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Discovering the Double Merle: A Deep Dive into Canine Genetics and Double Merle Breeding

A red and white Bernedoodle sitting in the snow.
A Bernedoodle with a heavy white pattern.

When I first chose Coco, my Bernedoodle, it was her sweet personality and unique coat—a charming mix of gray, black, white, and tan—that caught my eye. I later learned that this coloration, known as merle, is quite rare and I wanted to learn more about it.

Understanding Merle coats

The merle pattern is a visually captivating genetic marvel, causing a mottled intermingling of colors on a dog's coat. It's a result of a specific gene influencing pigmentation, leading to diluted patches that coexist with the normal base color. While the merle pattern contributes to a dog's striking appearance, it can come with significant health concerns if not managed carefully.

Two Bernedoodles sitting and staring up.
Coco and Kira with their cool merle coats.

Health Implications: A Cautionary Tale

The notion of breeding merle dogs comes with a caveat: double merle breeding can lead to offspring with serious health issues, including blindness and deafness. This sparked my quest for a deeper understanding of merle genetics to ensure responsible breeding.

The Science Behind Merle Genetics

The merle pattern arises from a mutation in the M gene. It's an incomplete dominant trait, meaning only one copy of the mutated gene is needed for the pattern to manifest. Dogs with one merle gene (Mm) will display the pattern, but those with two (MM) can have extensive white areas and are at risk of health complications.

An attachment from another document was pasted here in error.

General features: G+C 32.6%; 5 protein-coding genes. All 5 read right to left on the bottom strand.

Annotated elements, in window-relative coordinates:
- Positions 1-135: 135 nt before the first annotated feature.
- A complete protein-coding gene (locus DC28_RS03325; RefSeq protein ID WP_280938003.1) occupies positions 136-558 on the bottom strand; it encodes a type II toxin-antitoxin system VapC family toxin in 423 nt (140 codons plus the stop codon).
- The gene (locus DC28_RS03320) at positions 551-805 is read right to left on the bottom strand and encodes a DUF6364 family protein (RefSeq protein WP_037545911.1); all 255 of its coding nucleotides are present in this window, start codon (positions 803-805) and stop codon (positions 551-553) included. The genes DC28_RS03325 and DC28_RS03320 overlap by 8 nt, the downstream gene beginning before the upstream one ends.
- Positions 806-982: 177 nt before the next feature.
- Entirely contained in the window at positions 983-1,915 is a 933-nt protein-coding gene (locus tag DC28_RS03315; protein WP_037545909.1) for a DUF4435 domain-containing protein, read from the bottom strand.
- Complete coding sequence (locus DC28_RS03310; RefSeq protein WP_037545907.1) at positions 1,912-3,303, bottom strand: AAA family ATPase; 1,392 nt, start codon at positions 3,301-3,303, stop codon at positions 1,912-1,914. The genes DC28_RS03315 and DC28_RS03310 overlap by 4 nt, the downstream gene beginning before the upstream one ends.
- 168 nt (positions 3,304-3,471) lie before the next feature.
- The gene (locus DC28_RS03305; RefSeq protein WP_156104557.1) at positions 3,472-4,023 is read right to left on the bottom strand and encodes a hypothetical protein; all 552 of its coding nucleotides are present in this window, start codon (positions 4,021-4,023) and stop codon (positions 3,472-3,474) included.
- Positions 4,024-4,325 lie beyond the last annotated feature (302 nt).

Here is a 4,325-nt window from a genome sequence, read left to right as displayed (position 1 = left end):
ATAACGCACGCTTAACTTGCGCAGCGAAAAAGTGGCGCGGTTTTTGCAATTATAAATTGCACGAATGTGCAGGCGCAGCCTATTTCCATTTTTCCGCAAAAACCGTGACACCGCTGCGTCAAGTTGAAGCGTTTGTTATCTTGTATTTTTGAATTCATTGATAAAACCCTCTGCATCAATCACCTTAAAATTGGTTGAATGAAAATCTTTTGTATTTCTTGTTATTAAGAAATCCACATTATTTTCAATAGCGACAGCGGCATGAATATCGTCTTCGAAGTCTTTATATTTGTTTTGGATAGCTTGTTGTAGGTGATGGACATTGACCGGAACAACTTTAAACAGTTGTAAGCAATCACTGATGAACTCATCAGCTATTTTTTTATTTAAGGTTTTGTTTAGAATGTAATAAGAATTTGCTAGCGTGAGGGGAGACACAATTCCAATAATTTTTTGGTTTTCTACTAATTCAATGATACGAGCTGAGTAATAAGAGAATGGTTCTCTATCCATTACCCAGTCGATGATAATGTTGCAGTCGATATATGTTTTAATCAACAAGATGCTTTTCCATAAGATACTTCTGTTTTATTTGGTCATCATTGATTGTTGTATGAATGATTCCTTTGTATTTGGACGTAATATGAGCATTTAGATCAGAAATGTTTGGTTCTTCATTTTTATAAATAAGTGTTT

Merle patterns vary significantly, and the expression of this gene doesn't lead to a uniform look—it can result in anything from large blotches to a speckled effect. When two merles breed, there's a 25% chance for each puppy to inherit the double merle genotype (MM), which can lead to sensory impairments.

My DNA Discovery: Expectation vs. Reality

I had assumed both my dogs were heterozygous merles (Mm), ideal for breeding without health risks. Coco's DNA confirmed this, but Kira's test revealed an MM genotype—a double merle. This was puzzling, as she exhibited a darker coat with minimal white and no apparent health issues.

The Cryptic Merle Explained

Further research led me to resources explaining the complex nature of the merle gene. It turns out, merle expression is influenced by the length of a DNA insertion. A "cryptic" merle, with an insertion length between 200-230, can lead to minimal coat changes and no adverse health effects. This likely explains Kira's condition—she's healthy despite being a double merle, thanks to one allele being longer and the other "cryptic."

Safe Breeding Practices With Merle Dogs

To breed merle dogs responsibly, it's crucial to ensure the other parent is non-merle (mm), verified through DNA testing. This approach prevents the creation of double merle (MM) puppies, safeguarding against the associated health issues.

A Tri-Color Bernedoodle next to a Merle spotted Bernedoodle
Good: mm and Mm will produce mm and Mm puppies

Two Merle Bernedoodles with black spots.
Bad: Mm and Mm will produce MM, Mm, and mm puppies

A Tri-Color Bernedoodle next to a white Bernedoodle
Breeding mm with MM will get us back safely to Mm

Commitment to Canine Health at Oodles of Bernedoodles

At Oodles of Bernedoodles, the health and well-being of our dogs are paramount. DNA testing is an essential tool in our commitment to nurturing a healthy new generation of Bernedoodles, free from preventable genetic conditions.

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